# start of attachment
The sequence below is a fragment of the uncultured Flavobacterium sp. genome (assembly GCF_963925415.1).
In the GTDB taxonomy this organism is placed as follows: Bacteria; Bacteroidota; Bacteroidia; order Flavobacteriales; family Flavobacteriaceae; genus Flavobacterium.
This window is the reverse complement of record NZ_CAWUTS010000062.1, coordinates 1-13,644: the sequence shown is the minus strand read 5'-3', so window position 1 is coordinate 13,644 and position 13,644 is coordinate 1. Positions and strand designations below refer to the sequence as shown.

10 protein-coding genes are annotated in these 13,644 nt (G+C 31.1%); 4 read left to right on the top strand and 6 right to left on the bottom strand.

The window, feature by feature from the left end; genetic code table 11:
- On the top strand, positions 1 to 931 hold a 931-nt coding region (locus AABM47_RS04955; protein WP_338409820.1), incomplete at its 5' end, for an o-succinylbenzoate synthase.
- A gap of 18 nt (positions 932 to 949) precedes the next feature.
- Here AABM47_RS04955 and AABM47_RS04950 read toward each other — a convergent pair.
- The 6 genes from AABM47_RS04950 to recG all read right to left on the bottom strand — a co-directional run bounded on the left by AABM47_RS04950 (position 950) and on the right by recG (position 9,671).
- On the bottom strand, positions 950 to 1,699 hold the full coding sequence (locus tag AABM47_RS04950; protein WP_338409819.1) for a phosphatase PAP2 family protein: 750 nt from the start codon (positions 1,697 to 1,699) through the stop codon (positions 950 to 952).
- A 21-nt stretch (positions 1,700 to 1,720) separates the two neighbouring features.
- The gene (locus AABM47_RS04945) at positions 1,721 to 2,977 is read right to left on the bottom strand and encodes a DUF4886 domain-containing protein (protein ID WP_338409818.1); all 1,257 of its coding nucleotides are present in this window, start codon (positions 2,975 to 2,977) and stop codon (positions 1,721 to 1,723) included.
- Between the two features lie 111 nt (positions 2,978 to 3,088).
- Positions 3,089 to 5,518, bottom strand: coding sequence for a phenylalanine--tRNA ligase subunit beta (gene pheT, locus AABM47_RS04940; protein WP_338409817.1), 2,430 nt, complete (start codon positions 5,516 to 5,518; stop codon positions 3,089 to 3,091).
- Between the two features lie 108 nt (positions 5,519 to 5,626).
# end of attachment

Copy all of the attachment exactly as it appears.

The sequence below is a fragment of the uncultured Flavobacterium sp. genome (assembly GCF_963925415.1).
In the GTDB taxonomy this organism is placed as follows: Bacteria; Bacteroidota; Bacteroidia; order Flavobacteriales; family Flavobacteriaceae; genus Flavobacterium.
This window is the reverse complement of record NZ_CAWUTS010000062.1, coordinates 1-13,644: the sequence shown is the minus strand read 5'-3', so window position 1 is coordinate 13,644 and position 13,644 is coordinate 1. Positions and strand designations below refer to the sequence as shown.

10 protein-coding genes are annotated in these 13,644 nt (G+C 31.1%); 4 read left to right on the top strand and 6 right to left on the bottom strand.

The window, feature by feature from the left end; genetic code table 11:
- On the top strand, positions 1 to 931 hold a 931-nt coding region (locus AABM47_RS04955; protein WP_338409820.1), incomplete at its 5' end, for an o-succinylbenzoate synthase.
- A gap of 18 nt (positions 932 to 949) precedes the next feature.
- Here AABM47_RS04955 and AABM47_RS04950 read toward each other — a convergent pair.
- The 6 genes from AABM47_RS04950 to recG all read right to left on the bottom strand — a co-directional run bounded on the left by AABM47_RS04950 (position 950) and on the right by recG (position 9,671).
- On the bottom strand, positions 950 to 1,699 hold the full coding sequence (locus tag AABM47_RS04950; protein WP_338409819.1) for a phosphatase PAP2 family protein: 750 nt from the start codon (positions 1,697 to 1,699) through the stop codon (positions 950 to 952).
- A 21-nt stretch (positions 1,700 to 1,720) separates the two neighbouring features.
- The gene (locus AABM47_RS04945) at positions 1,721 to 2,977 is read right to left on the bottom strand and encodes a DUF4886 domain-containing protein (protein ID WP_338409818.1); all 1,257 of its coding nucleotides are present in this window, start codon (positions 2,975 to 2,977) and stop codon (positions 1,721 to 1,723) included.
- Between the two features lie 111 nt (positions 2,978 to 3,088).
- Positions 3,089 to 5,518, bottom strand: coding sequence for a phenylalanine--tRNA ligase subunit beta (gene pheT, locus AABM47_RS04940; protein WP_338409817.1), 2,430 nt, complete (start codon positions 5,516 to 5,518; stop codon positions 3,089 to 3,091).
- Between the two features lie 108 nt (positions 5,519 to 5,626).